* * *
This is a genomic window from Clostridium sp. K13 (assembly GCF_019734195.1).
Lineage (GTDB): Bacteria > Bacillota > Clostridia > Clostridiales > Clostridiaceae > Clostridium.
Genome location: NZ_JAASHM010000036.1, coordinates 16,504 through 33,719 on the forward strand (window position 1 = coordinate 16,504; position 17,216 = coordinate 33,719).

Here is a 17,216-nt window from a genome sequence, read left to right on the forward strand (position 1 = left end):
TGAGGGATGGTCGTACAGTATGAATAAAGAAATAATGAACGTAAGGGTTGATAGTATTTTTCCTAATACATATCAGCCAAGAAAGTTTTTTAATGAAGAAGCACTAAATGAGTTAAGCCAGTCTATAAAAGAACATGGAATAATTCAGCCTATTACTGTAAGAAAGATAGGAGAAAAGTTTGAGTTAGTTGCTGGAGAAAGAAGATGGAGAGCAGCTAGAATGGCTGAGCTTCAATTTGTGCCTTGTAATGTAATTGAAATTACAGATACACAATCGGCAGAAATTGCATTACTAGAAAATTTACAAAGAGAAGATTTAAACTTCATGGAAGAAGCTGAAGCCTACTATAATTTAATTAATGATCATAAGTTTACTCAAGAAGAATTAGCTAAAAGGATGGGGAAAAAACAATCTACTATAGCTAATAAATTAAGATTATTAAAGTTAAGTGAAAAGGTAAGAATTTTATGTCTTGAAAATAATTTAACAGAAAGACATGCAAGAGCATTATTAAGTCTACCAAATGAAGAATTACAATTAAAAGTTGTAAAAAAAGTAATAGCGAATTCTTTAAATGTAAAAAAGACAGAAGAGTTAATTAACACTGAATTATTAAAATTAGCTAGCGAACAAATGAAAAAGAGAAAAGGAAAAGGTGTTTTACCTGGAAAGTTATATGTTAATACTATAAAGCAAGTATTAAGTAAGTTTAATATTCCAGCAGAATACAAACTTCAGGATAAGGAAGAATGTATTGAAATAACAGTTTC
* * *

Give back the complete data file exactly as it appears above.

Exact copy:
This is a genomic window from Clostridium sp. K13 (assembly GCF_019734195.1).
Lineage (GTDB): Bacteria > Bacillota > Clostridia > Clostridiales > Clostridiaceae > Clostridium.
Genome location: NZ_JAASHM010000036.1, coordinates 16,504 through 33,719 on the forward strand (window position 1 = coordinate 16,504; position 17,216 = coordinate 33,719).

Here is a 17,216-nt window from a genome sequence, read left to right on the forward strand (position 1 = left end):
TGAGGGATGGTCGTACAGTATGAATAAAGAAATAATGAACGTAAGGGTTGATAGTATTTTTCCTAATACATATCAGCCAAGAAAGTTTTTTAATGAAGAAGCACTAAATGAGTTAAGCCAGTCTATAAAAGAACATGGAATAATTCAGCCTATTACTGTAAGAAAGATAGGAGAAAAGTTTGAGTTAGTTGCTGGAGAAAGAAGATGGAGAGCAGCTAGAATGGCTGAGCTTCAATTTGTGCCTTGTAATGTAATTGAAATTACAGATACACAATCGGCAGAAATTGCATTACTAGAAAATTTACAAAGAGAAGATTTAAACTTCATGGAAGAAGCTGAAGCCTACTATAATTTAATTAATGATCATAAGTTTACTCAAGAAGAATTAGCTAAAAGGATGGGGAAAAAACAATCTACTATAGCTAATAAATTAAGATTATTAAAGTTAAGTGAAAAGGTAAGAATTTTATGTCTTGAAAATAATTTAACAGAAAGACATGCAAGAGCATTATTAAGTCTACCAAATGAAGAATTACAATTAAAAGTTGTAAAAAAAGTAATAGCGAATTCTTTAAATGTAAAAAAGACAGAAGAGTTAATTAACACTGAATTATTAAAATTAGCTAGCGAACAAATGAAAAAGAGAAAAGGAAAAGGTGTTTTACCTGGAAAGTTATATGTTAATACTATAAAGCAAGTATTAAGTAAGTTTAATATTCCAGCAGAATACAAACTTCAGGATAAGGAAGAATGTATTGAAATAACAGTTTC